The French critic Jacques Lourcelles has described “Make Way for Tomorrow” as “a masterpiece of the cinema of cruelty, surpassing in its almost unbearable intensity the best works of the greatest specialists in the genre (for example, Buñuel).” But this is a clear-eyed cruelty, without sadism, developed as a controlled stylistic alternative to the unbridled pathos with which the cinema habitually treats the subject of old age.
The very model of classical Hollywood’s “invisible” filmmakers, McCarey doesn’t work through grand gestures and bold compositions, but rather through carefully judged ellipses and unobtrusive metaphors. Structurally, the film is a marvel of efficiency and expressiveness. After the opening scene that lays out the situation, McCarey jumps ahead by several weeks, to find Lucy living tensely with George’s family on Riverside Drive and Bark sleeping on his daughter’s couch in the country. They will not be reunited in the same frame until the film’s final 30 minutes, a crescendo of rising emotion that ends with the couple’s definitive separation.
In New York, Lucy discovers that she “just won’t fit in at all” with her son’s striving, middle-class family, no more than the heavy old rocking chair (with just the right amount of squeak in its springs) that she has brought with her from home. Bark spends his time at a country store, conversing with the proprietor, Mr. Rubens (Maurice Moscovitch), who has had the wisdom to set something aside for old age. McCarey carefully divides his sympathies in these scenes between the parents and their children. Lucy may be loving and responsible, but she is also judgmental and manipulative; the more easygoing Bark carries the comedy here (memorably torturing a young doctor), but without Lucy to manage him, he becomes infantile and helpless. There are no victims or villains, only people touched by circumstance.
Finally the children come up with the excuses needed to get rid of their cumbersome parents. Bark will be sent to California to live with another, never-seen daughter, ostensibly for reasons of health; Lucy will go to an old folks’ home, where she’ll have “friends of her own age.” Bark will have to come to New York to catch the train west, giving them one last day together.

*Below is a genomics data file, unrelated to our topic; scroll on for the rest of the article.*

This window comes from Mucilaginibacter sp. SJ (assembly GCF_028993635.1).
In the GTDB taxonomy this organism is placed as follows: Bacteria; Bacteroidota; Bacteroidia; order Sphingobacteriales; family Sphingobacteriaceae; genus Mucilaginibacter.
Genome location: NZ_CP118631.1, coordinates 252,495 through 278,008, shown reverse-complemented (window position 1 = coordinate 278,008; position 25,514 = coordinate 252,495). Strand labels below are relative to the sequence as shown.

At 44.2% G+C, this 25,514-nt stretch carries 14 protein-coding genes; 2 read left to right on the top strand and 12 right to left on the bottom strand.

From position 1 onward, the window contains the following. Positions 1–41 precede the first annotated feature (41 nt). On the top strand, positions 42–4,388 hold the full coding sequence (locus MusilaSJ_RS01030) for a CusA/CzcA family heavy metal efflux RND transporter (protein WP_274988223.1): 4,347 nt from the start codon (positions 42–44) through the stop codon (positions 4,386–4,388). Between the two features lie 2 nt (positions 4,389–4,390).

And here, McCarey does something amazing. As the two old people move through Midtown, retracing the course of their honeymoon trip 50 years before, the city seems to blossom for them. In a film so far dominated by petty acts of selfishness, they encounter a series of characters, all strangers (the first is even a car salesman), who treat them with kindness and generosity.
A film defined by close, cramped quarters and, for McCarey, an uncharacteristically restrained use of music, suddenly becomes spatially expansive and filled with melody. When the couple enter the lobby of the grand old hotel where they spent their wedding night, the manager treats them to a cocktail; when they take a spin on the dance floor, the orchestra leader obligingly shifts from a Latin tune to “Let Me Call You Sweetheart.”
When the time comes for their farewell at the station, the moment of grace is over. It has become devastatingly clear that no Hollywood miracle is going to occur, and Bark and Lucy say goodbye, holding back their feelings in hope of sparing each other. McCarey moves in for a medium close-up of Lucy as she watches Bark’s train pull away, and the range of emotion that crosses her face, during this extended, wordless take, defies written description. Lucy looks down, up, and down again; the train, which we’ve seen moving in the soft-focus background behind her, is gone, leaving only an empty stillness. She turns, and starts to walk out of the frame.
And that is why I love the movies.